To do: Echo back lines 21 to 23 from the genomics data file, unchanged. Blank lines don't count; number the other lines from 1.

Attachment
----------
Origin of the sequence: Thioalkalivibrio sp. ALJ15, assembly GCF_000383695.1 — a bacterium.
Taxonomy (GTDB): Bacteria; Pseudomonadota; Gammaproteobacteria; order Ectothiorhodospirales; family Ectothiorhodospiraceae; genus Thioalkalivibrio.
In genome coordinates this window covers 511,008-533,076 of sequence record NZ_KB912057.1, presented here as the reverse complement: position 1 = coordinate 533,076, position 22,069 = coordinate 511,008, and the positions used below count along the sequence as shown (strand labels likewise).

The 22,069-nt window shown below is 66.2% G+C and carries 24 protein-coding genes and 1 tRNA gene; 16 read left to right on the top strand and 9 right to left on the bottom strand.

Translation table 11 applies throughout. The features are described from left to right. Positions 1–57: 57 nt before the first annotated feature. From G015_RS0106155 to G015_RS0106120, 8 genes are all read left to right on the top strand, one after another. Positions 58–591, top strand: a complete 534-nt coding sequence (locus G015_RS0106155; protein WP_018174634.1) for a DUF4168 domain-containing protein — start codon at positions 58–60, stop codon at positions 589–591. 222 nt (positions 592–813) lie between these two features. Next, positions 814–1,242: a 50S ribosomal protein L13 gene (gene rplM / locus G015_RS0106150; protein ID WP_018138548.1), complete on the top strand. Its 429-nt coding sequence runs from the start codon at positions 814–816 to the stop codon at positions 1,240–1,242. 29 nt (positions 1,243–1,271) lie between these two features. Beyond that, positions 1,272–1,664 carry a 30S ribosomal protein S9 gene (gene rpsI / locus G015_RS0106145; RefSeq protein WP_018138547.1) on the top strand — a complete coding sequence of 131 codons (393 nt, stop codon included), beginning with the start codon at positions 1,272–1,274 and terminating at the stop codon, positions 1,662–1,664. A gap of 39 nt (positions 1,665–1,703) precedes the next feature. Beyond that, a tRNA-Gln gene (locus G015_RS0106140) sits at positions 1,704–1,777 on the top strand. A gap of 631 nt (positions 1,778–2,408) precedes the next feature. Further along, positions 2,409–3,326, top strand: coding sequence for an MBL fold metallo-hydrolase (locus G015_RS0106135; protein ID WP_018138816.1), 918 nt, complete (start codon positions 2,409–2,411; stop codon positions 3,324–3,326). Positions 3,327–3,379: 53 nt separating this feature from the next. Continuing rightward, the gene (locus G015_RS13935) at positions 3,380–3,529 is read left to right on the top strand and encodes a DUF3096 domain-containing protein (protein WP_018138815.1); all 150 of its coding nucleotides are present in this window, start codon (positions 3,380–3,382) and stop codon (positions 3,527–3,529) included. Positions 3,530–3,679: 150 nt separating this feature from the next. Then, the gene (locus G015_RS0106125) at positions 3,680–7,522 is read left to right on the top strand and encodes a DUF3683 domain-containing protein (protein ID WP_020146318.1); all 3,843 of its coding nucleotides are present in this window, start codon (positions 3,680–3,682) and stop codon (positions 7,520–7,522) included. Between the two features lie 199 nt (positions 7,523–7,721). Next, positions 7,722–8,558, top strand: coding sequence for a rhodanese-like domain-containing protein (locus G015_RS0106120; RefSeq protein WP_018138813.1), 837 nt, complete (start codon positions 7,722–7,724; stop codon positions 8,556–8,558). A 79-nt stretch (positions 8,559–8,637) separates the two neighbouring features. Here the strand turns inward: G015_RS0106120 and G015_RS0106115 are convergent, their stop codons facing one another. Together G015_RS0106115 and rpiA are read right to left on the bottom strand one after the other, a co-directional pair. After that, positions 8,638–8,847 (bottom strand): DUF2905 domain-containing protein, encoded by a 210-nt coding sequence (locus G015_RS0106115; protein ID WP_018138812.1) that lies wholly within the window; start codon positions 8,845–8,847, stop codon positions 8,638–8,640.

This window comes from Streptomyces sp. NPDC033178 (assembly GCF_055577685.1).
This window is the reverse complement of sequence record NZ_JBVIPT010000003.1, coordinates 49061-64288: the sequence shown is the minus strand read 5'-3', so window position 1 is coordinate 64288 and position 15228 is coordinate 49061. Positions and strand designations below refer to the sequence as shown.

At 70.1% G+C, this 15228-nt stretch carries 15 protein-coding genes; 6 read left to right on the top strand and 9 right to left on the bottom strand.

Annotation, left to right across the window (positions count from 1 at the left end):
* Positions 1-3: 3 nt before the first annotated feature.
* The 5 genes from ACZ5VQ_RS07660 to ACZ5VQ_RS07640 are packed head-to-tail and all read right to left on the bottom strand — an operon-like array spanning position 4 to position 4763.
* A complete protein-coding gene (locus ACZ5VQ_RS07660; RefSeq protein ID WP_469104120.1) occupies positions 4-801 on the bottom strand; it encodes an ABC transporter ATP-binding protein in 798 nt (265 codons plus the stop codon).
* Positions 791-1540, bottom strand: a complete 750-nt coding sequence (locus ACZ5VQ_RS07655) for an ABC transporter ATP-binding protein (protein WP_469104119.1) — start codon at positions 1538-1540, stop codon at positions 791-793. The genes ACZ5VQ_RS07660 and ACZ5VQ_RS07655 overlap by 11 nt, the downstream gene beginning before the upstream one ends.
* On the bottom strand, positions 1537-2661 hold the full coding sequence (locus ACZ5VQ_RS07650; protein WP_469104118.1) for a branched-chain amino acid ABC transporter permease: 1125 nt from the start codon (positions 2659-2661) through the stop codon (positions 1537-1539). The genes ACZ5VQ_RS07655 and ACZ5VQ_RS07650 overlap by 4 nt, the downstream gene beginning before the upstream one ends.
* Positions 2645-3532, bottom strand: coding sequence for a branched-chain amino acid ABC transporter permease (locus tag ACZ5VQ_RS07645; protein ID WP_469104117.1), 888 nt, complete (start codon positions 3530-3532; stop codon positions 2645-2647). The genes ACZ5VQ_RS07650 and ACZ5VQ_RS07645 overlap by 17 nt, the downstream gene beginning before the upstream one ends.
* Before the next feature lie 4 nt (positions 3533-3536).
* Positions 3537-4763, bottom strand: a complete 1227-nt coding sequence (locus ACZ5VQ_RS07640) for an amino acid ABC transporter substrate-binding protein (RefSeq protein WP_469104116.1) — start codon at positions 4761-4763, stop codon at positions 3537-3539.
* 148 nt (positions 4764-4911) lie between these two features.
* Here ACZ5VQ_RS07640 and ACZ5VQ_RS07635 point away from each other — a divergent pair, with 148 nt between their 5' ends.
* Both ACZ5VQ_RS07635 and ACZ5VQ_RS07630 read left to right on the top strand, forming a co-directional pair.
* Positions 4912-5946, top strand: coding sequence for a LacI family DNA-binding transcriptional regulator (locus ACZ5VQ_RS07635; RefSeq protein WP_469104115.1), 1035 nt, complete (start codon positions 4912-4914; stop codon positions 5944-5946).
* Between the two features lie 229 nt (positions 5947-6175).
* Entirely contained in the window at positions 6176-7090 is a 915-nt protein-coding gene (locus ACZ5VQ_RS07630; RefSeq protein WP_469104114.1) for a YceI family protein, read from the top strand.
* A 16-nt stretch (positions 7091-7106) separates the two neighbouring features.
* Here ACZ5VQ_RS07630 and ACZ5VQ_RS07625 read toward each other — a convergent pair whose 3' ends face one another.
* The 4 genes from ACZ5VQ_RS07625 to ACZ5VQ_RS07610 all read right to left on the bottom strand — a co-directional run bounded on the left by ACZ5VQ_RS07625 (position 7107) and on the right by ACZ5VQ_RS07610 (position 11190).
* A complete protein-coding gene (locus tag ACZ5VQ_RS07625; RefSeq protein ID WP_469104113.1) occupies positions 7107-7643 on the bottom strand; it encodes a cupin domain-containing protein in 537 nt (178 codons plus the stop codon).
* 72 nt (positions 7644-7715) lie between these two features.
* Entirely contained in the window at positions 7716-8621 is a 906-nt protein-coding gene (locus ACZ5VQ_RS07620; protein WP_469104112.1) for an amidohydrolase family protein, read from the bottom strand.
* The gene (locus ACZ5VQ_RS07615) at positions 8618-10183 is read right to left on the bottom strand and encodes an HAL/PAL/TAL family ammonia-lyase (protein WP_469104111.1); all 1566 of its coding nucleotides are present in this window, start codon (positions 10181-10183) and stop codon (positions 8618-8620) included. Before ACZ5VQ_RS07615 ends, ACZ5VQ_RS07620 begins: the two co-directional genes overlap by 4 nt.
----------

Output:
* Positions 4912-5946, top strand: coding sequence for a LacI family DNA-binding transcriptional regulator (locus ACZ5VQ_RS07635; RefSeq protein WP_469104115.1), 1035 nt, complete (start codon positions 4912-4914; stop codon positions 5944-5946).
* Between the two features lie 229 nt (positions 5947-6175).
* Entirely contained in the window at positions 6176-7090 is a 915-nt protein-coding gene (locus ACZ5VQ_RS07630; RefSeq protein WP_469104114.1) for a YceI family protein, read from the top strand.